But my sense of elation has been short-lived. I’ve been all fidgety this past week.

I’ve been feeling guilt.

I felt it when explaining to my grandmother I would not be able to visit. She said it was all right, but I couldn't help but notice the surprise – or was it disguised disappointment? – in her voice. To assuage my own burdened conscience, I helped her with the preparation of baked Chinese New Year treats, a typically laborious, six-hour task. I kneaded my guilt away on pineapple tart pastry dough; I sweat it out over a hot oven.

You see, I’m convinced of a tiny, long-bearded Confucius that resides in a deep recess of every Chinese person’s brain, offering both lauding and condemnation as Confucius sees fit.

But why all this guilt? Some of my friends have asked. They say I’m being nonsensical – but they’re not Chinese. You see, I’m convinced of a tiny, long-bearded Confucius that resides in a deep recess of every Chinese person’s brain, offering both lauding and condemnation as Confucius sees fit. And at the risk of immediate admission for psychotherapy, the half-Chinese me hears his condemnation for abandoning tradition that centres around respect for the elders. I can hear him as he strokes his metre-long chin tuft, echoing the words – his own words – on the back of the standard-issue exercise books we had in primary school:

Nation above community

Community above family

Family above self

 

374

 

And so by escaping the sweltering festival of spring, have I now placed self before family? And by proxy, that can mean I’ve desecrated the orders that precede it. So I might as well have turned against the entire Chinese community. And for that, I’ve just about messed with my nation as well. Oh, what have I done?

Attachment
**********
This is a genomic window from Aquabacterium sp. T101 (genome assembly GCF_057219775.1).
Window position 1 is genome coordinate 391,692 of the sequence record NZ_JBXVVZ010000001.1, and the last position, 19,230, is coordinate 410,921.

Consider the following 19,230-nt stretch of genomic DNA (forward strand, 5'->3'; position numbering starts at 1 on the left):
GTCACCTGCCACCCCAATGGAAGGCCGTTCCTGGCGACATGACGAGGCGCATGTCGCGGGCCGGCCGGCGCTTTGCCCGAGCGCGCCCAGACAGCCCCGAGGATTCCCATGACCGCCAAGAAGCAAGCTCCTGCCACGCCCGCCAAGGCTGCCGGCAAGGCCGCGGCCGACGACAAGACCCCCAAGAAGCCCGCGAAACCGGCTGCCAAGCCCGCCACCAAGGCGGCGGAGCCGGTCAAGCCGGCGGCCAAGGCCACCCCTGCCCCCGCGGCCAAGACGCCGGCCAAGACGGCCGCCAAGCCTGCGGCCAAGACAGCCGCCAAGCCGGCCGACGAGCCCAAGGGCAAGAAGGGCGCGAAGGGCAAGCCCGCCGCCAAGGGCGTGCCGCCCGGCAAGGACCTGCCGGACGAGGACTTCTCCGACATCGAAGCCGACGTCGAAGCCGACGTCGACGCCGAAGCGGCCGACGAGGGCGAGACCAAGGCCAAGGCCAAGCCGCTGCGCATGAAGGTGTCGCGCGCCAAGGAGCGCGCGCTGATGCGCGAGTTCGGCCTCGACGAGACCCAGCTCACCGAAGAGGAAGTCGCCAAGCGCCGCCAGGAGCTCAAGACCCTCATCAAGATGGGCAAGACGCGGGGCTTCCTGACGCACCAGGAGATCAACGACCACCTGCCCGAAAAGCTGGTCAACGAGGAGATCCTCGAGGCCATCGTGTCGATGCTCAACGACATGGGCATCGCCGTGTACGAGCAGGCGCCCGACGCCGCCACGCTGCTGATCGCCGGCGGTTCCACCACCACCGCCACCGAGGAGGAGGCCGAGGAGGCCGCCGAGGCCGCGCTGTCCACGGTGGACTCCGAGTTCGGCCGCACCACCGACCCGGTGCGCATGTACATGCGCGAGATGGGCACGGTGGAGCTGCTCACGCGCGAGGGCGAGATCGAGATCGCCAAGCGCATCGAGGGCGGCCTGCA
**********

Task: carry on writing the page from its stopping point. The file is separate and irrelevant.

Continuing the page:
As I pack for my trip and cast my thoughts to the feasting and general merry-making that will happen when I’m away, I feel a small pang of regret. But then I think about the visiting in the heat, making the seemingly endless rounds from house to house, receiving questions about my ever-widening belly (once again, it’s fat), and I strengthen my resolve. No, I think, patting my passport and looking lovingly at my tickets. This is a well-deserved break. And every day should be about joy, family and merriment, shouldn’t it? Why reserve such acts of love and blessing for just two weeks in a year?

So I’ve prepared myself for the questions that will come next new year. “Where were you last year?” “Two years never see you already, you put on weight ah!” Sigh. I’ve told myself it’s all worth it.

And then I hear the news.

The National Environmental Agency has told us all to be prepared for a surprising event – persistent rainfall and strong winds over the next week.

Which can only mean one thing – this Chinese New Year, the weather will be very, very cool.

Simone ErasmusWhen she isn't writing children's storybooks or expounding on food, Simone can be found in the kitchen, concocting fiery curries or bravely attempting layers of genoise. She has written for The Business Times Singapore, and also contributed to research in arts and culture across the region at the National University of Singapore. She is currently writing a series of books for preschoolers, to be published soon to the iPhone and iPad.